My writing has always been a journey of self-discovery, self-actualization and self-expression. Each and every time I sit down to write, a little piece of me pours out onto the page. Every character, every situation, every emotion, every piece of dialogue I write is a compilation of things I've said, experienced, witnessed or heard. Like a chamois, I absorb my surroundings, then I twist and spin them until their essences drip out, allowing me to incorporate them into my repertoire.
I've always likened writing to literary exhibitionism and reading to literary voyeurism, but for those of us with voyeuristic tendencies they're ... well, they're guilty pleasures to say the least. Each and every one of us, regardless of race, ethnicity, sex, age or religion have experienced love, hate, sorrow, happiness, fear, courage, victory and loss. It's a relief to know we're not alone--that others have experienced and overcome what we're going through right this very minute. The written word connects us on levels so personal, we become one in empathy.
Your ADD is showing. At least you're talking about writing now, but what about your--
Ah, to heck with my 2010 writing goals. How about my 2010 life goals? How about my 2010 philosophy? How about my 2010 mindset and way of life? Why not strive to be a better person? Pledge to be a little kinder ... a little more open-minded and caring?
All rainbows and butterflies, eh? Sounds nice, but you're really not following the rules, kiddo. Hard to win a contest when you don't follow the rules.
Well, maybe winning isn't what's important. Maybe the message is what's important. This is a letter to me and to anyone else who cares to read it. This is a reminder--a manifesto of sorts. I happen to believe if you live by a certain set of rules and convictions, that philosophy will spill over into every other aspect of your life, including your writing. If people are moved by what you write ... if they're touched by it in some way, why not touch them in a positive way?
I can see it's pointless to argue with you about this.
Possibly. Don't you see? We are inundated with negativity. Every time I turn on the television I see nothing but madness and mayhem, death and dying, commercials about animal cruelty.... People lie, cheat and steal without a second thought. Visions of war bombard me from every channel. Starving children stare back at me with pleading eyes while natural disasters wreak havoc around the world and people search for their loved ones beneath the rubble.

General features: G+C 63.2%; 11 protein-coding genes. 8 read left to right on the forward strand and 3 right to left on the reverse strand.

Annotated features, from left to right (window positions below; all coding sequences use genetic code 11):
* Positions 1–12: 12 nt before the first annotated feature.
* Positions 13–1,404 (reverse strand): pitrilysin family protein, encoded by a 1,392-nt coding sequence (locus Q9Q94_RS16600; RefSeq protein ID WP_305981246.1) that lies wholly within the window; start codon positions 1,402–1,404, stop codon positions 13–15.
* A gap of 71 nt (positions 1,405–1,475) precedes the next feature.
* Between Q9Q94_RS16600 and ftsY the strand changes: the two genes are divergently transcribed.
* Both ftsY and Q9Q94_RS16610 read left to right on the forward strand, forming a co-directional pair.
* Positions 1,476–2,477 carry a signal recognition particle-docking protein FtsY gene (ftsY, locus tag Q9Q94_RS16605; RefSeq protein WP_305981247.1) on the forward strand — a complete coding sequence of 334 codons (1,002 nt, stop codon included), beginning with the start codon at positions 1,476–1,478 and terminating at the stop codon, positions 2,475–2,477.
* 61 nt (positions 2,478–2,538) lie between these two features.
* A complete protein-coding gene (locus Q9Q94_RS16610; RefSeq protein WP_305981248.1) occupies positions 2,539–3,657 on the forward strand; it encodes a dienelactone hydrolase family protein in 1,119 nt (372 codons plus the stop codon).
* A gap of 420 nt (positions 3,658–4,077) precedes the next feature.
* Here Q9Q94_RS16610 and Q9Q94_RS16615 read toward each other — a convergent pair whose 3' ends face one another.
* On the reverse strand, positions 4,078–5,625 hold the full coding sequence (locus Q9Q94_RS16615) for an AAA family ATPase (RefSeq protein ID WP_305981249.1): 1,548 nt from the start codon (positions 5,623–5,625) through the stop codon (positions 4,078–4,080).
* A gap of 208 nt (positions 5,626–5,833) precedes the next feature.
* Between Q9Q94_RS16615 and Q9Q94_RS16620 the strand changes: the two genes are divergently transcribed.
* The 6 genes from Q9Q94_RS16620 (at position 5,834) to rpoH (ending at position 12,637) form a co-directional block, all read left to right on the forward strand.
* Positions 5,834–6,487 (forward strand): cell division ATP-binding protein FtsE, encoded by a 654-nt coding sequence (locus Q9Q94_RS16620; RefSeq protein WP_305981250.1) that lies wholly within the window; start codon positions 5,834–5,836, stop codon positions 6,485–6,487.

Perhaps we have a responsibility, you know? Writers, I mean.
What do you mean by "responsibility"?
Well ... like maybe we should be using our abilities, our gifts, for good. The written word is a powerful thing. Just think about Martin Luther King Junior's "I Have a Dream" speech or classic stories like A Christmas Carol and It's a Wonderful Life. Their messages are timeless, life changing, as applicable today as they ever were.
Please tell me you're not comparing yourself to Martin Luther King Jr. or Charles Dickens.
Good grief, you're completely missing the point. Don't you get it? It's all about kindness and charity ... about appreciating what we have and accepting our fellow man as he is. It's about tolerance. It's about grace and redemption, equality and empathy. It's about love.
Hmm, I can definitely see the appeal. Good goals indeed, and writing a letter to yourself is a clever way to keep them fresh in your mind.
I think so. In 2010 I aspire to be more tolerant and accept people for who they are. I want to listen more and talk less. I want to be more gracious and kind, more grateful for what I've been blessed with, more generous with my money, time and affection.
And your writing?
Well ... maybe if I live and write with these things in mind, it'll be contagious--like laughter.
Imagine--if something I've done or said or written touches just one person in a positive way, and that one person touches one person, and that person--
Yep, I get it. Kind of like that movie Pay It Forward. A bit grandiose, but in a good way. It's a long row to hoe.
Nah! Anything's possible, right? Besides, I already try to live this way. It was ingrained in me at a very young age ... all that "private school mentality," you know. I'm just determined to try a little harder, that's all.
"I've learned that people will forget what you said, people will forget what you did, but people will never forget how you made them feel.”
Ah, the exceptional Maya Angelou. I love her. See, she gets it! She knows what I'm talking about.
Okay, you've won me over. So, how do you want to start this crusade?
One compassionate gesture, one empathetic glance, one kind word at a time.